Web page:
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Monodontids, the group of whales that includes the belugas and narwhals swimming our ocean today, are emblematic symbols of the Arctic. However, their fossil record, although scarce, suggests that these animals' ranges could have...
The fossil tooth whorl of the ancient shark Helicoprion , dating back 290...
A behind the scenes look at the NMNH ocean-related collections and their...
A time-lapse video shows researchers from the Smithsonian's National Museum of...

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The fossil tooth whorl of the ancient shark Helicoprion , dating back 290 million years before present. For a long time, people didn't know what the shark looked like—but, thanks to a CT scan of a fossil, researchers finally put...
A behind the scenes look at the NMNH ocean-related collections and their...
Offshore Peru, during the Eocene (~56-34 million years ago), showing three...

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When you're standing in a museum surrounded by fossils, you can almost imagine drifting through time to when long-extinct...

The Ocean Blog

The fossil tooth whorl of the ancient shark Helicoprion , dating back 290 million years before present. For a long time, people didn't know what the shark looked like—but, thanks to a CT scan of a...
A behind the scenes look at the NMNH ocean-related collections and their importance to research and discovery.
When the cod fishery collapsed in Newfoundland in the early 1990s, the hopes of the local fish harvesters collapsed with it. Hundreds of Newfoundlanders moved away and businesses that depended on the...
The Wiwaxia corrugata may have molted its scales in order to grow past these hard boundaries.
Sirenians , or seacows, are a group of marine mammals that include manatees and dugongs. In the modern ocean, only one species of seacow is found in each world region, however, the fossil record...
A time-lapse video shows researchers from the Smithsonian's National Museum of Natural History and Smithsonian's Tropical Research Institute racing to excavate the fossil of an extinct toothed whale...
For the last 150 years, paleontologists have debated the origins of the great white shark . Many believe that they descended from the 50-foot megalodon, also known as the megatooth shark (...
My graduate student Jorge and I are departing today for Panama, to excavate a fossil whale that was discovered by an undergraduate student working with Smithsonian Tropical Research Institute...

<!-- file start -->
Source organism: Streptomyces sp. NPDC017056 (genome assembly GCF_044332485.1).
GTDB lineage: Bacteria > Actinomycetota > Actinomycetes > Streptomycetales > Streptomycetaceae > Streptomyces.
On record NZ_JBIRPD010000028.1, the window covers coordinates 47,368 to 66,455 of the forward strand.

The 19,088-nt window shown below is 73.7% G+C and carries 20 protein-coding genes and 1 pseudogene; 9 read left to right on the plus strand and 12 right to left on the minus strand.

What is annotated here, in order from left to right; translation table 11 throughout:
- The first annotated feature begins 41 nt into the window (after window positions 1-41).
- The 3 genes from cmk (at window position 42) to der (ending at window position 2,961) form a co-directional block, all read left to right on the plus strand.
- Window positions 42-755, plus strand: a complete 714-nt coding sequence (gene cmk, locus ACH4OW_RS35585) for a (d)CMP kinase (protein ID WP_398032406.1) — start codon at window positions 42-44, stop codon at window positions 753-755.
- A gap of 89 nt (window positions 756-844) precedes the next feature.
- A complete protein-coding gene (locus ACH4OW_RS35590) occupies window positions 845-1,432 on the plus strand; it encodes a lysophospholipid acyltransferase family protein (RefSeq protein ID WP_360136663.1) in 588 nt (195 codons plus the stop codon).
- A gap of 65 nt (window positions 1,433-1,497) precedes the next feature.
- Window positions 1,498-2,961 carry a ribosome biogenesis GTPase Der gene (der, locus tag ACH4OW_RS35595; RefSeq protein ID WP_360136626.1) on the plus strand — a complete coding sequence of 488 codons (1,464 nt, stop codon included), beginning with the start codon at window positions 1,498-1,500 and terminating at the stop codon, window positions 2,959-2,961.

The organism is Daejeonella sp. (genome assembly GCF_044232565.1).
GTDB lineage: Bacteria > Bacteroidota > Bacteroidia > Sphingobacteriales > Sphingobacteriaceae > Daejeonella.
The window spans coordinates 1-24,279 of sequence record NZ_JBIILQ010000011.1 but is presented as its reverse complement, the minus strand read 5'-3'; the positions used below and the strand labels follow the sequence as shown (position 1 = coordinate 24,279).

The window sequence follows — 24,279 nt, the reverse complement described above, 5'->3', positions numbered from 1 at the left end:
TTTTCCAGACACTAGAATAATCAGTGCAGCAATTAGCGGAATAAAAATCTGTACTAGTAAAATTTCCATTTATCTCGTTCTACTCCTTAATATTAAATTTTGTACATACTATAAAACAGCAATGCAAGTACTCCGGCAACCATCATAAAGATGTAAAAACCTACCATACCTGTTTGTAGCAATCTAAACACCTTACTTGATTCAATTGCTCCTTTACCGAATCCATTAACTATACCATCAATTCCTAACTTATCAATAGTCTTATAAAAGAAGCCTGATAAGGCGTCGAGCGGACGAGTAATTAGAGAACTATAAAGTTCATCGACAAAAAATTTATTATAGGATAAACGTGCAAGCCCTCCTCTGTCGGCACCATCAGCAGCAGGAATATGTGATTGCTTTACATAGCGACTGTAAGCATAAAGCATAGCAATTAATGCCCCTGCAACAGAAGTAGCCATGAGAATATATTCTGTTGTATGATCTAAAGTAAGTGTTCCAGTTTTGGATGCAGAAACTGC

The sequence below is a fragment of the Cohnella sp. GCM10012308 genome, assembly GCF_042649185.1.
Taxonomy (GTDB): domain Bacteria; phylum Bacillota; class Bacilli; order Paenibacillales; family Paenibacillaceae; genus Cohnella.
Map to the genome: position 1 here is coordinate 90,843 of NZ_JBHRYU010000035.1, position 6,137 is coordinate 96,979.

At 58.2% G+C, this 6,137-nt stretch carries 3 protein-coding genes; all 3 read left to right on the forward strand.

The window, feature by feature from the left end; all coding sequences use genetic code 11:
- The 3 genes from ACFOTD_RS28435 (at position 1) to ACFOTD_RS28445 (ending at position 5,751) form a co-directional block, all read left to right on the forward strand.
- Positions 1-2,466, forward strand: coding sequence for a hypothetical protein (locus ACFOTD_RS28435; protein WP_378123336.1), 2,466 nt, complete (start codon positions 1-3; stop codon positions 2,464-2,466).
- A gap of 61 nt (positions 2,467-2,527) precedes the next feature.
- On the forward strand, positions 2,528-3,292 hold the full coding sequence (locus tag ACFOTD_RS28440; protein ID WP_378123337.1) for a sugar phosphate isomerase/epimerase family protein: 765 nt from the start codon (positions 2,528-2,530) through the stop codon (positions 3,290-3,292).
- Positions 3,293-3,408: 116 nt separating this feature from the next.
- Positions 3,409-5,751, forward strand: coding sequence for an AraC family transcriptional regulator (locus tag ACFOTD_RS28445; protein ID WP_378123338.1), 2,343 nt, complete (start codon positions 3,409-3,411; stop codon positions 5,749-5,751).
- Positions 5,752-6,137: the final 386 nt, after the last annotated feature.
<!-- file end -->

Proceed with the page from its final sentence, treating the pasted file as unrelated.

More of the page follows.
These are fossil remains of archaeocetes, ancient whales, from the Paracas Formation of Peru's Pisco Basin . Smithsonian paleobiologist Nicholas D. Pyenson and a team of scientists discovered the...
Paeleobiologist Dr. Nicholas Pyenson, Curator of Fossil Marine Mammals for the Smithsonian's National Museum of Natural History (NMNH), set out with Jorge Velez-Juarbe, NMNH Research Student and Ph...
Two fossilized teeth from a megalodon ( Carcharodon megalodon ) dating back more than 20 million years. The ancestry of great white sharks has long been debated, but by looking closer at shark teeth...
The Ottoia prolifica has proven that cannibalism did exist in the Cambrian period since there have been portions of one Ottoia prolifica found in another specimen’s gut.
Fossils from the Cambrian period are found throughout the world. The Chengjiang fossil site in china is famous for containing about 196 species of fossils, many from the Cambrian period. The Burgess...
This well-preserved fossil is the only intact partial skull ever found of a white shark that lived about 6.5 million years ago called Carcharodon hubbelli . The fossil jaw contains 222 teeth, some in...
Opabinia was a strange looking creature: it had five mushroom-like eyes that allowed it to see predators approaching from many directions.
Paleobiologist Mark D. Uhen drills away rock to reveal the fossilized bones of Peruvian archaeocetes (ancient whales), in the Vertebrate Paleontology Department at the Museo de Historia Natural de...
When you're standing in a museum surrounded by fossils, you can almost imagine drifting through time to when long-extinct creatures swam the ocean. Found all over the world, these fossils can be read...
The Haplophrentis carinatus had two oar-like appendages (called “helens”) used to stabilize the creature and help it move along the ocean bottom.
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